Delhi limping back to normalcy, but what next
Even as hundreds of men and women, some in 'burqas' and many accompanied by children, occupied a nearly one km stretch of a six-lane highway passing...
Even as hundreds of men and women, some in 'burqas' and many accompanied by children, occupied a nearly one km stretch of a six-lane highway passing through Shaheen Bagh to connect Delhi and neighbouring Noida in Uttar Pradesh to protest against the new citizenship law and a proposed citizens' register that have brought hundreds of thousands of people onto the streets across India, an eerie silence prevailed North East Delhi which has been metamorphosed into nothing less than a ghost town.
Yes, the riot-torn North East Delhi is limping back to normalcy. Though people of the country might forget the bloodcurdling days of arson and cold-blooded murders in sometime, for hundreds of victims and kin of those who were killed in the communal riots, it will take years to come into terms with the reality.
More than 42 people lost their lives in the savage bloodbath that rocked the country's most protected city, thus making it the highest Hindu-Muslim riot in the national capital's post partition history. And when communal paroxysms die down, and when normalcy returns to the bloodstained streets, analysts, authorities and those who are sitting high in the corridors of power should think.
And find out the root cause of the violence that left Delhi and the country devastated. Put it on mass dissatisfaction, insurgency or terrorism, but arguments stop when it comes to root cause. Critics can point fingers at a Minister or a lofty leader of the ruling party, social influencers or hatemongers and can term it instigation or sedition or whatever.
And if we stop the blame game and look back to the series of events that led to mindless violence in the national capital, we are sure to stumble upon the poison that is slowing spreading across the country - CAA-NPR-NRC – that comes from the country's highest seat of justice.
Yes, the root cause of all these arsons, hatred, stone pelting, murders and unmistakable feeling of fear come from the most sacred office – the Supreme Court of India. It may be recalled that a bench of Justices Ranjan Gogoi and Rohinton Nariman passed that landmark judgement to begin the National Register of Citizens (NRC) process in Assam, under its direct supervision.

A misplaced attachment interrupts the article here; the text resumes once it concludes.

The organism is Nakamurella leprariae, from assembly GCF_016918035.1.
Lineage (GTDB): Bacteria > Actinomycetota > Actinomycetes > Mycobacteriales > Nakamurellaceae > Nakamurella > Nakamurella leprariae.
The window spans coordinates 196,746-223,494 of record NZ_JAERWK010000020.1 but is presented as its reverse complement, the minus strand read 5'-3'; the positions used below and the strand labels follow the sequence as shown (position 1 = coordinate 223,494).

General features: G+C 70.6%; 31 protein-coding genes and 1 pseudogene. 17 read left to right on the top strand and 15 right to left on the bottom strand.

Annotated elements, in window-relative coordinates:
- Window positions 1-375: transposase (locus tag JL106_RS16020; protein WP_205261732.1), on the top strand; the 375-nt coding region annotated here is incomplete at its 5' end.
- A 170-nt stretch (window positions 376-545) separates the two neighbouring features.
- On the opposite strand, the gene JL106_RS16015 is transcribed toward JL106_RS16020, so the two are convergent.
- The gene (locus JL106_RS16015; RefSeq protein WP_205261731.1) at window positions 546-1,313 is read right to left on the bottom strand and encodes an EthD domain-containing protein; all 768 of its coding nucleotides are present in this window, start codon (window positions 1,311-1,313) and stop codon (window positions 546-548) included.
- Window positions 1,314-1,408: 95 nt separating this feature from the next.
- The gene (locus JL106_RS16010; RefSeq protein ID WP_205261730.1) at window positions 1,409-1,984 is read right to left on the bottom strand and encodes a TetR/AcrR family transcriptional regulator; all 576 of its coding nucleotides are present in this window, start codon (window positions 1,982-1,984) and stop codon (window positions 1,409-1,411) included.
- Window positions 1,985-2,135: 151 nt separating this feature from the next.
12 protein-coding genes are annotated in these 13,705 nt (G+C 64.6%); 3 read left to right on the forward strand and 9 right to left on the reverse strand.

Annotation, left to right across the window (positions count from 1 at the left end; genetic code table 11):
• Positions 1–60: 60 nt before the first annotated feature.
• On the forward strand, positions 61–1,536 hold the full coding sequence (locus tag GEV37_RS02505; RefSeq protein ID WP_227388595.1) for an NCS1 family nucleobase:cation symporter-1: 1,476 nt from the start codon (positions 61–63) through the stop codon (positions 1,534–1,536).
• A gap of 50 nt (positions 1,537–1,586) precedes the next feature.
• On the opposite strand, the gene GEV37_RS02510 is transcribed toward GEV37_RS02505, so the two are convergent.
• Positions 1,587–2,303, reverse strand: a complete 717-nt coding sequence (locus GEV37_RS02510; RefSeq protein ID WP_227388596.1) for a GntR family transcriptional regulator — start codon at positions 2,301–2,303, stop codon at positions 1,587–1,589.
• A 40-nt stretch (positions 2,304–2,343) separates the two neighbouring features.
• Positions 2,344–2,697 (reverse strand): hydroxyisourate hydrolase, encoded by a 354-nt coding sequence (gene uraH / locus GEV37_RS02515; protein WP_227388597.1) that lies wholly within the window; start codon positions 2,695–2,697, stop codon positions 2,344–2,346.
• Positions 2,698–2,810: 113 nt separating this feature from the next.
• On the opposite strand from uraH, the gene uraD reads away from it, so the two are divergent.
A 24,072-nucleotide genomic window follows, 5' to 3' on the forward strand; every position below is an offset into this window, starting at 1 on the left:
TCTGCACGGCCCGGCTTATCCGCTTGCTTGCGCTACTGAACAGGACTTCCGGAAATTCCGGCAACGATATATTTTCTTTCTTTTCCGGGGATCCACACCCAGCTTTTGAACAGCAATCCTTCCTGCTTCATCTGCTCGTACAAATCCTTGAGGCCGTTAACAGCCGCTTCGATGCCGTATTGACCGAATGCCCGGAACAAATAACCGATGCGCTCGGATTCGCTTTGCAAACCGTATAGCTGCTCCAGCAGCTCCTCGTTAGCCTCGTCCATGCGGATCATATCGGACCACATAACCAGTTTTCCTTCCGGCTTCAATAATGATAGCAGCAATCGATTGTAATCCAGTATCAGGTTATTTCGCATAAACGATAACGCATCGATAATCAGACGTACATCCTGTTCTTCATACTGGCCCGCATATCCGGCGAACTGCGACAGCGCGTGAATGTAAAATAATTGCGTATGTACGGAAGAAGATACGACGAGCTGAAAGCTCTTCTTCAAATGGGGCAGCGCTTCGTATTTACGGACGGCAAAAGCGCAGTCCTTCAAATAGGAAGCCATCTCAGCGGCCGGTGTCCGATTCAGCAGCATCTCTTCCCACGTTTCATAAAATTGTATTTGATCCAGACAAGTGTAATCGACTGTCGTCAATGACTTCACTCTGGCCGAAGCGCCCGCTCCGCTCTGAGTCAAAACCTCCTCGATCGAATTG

The issue of 'infiltrators' is nothing new, it was debated and discussed vehemently as early as 1980s. The then Prime Minister Rajiv Gandhi managed to ease the situation in 1985 by promising an NRC scrutiny to identify illegal migrants from Bangladesh to Assam and delete their names from the voters' list.
Millions of Hindus from East Pakistan migrated to Assam to escape persecution since 1947 and yes, they deserved India's protection. And now with fresh legislation, the NRC process began, supervised by a Supreme Court bench, with an unusual ardour.
And when it insisted on the NRC chief not to speak to the media, and to construct massive detention centres, it apparently led to fear among people. Suddenly things took and unforeseen turn.
Some sections of people were just angry with the legislation, while some others – the most powerful - found an opportunity. Yes, it all began with CAA. What happened in Delhi was just one riot, but the beginning of a very long, dark phase for India.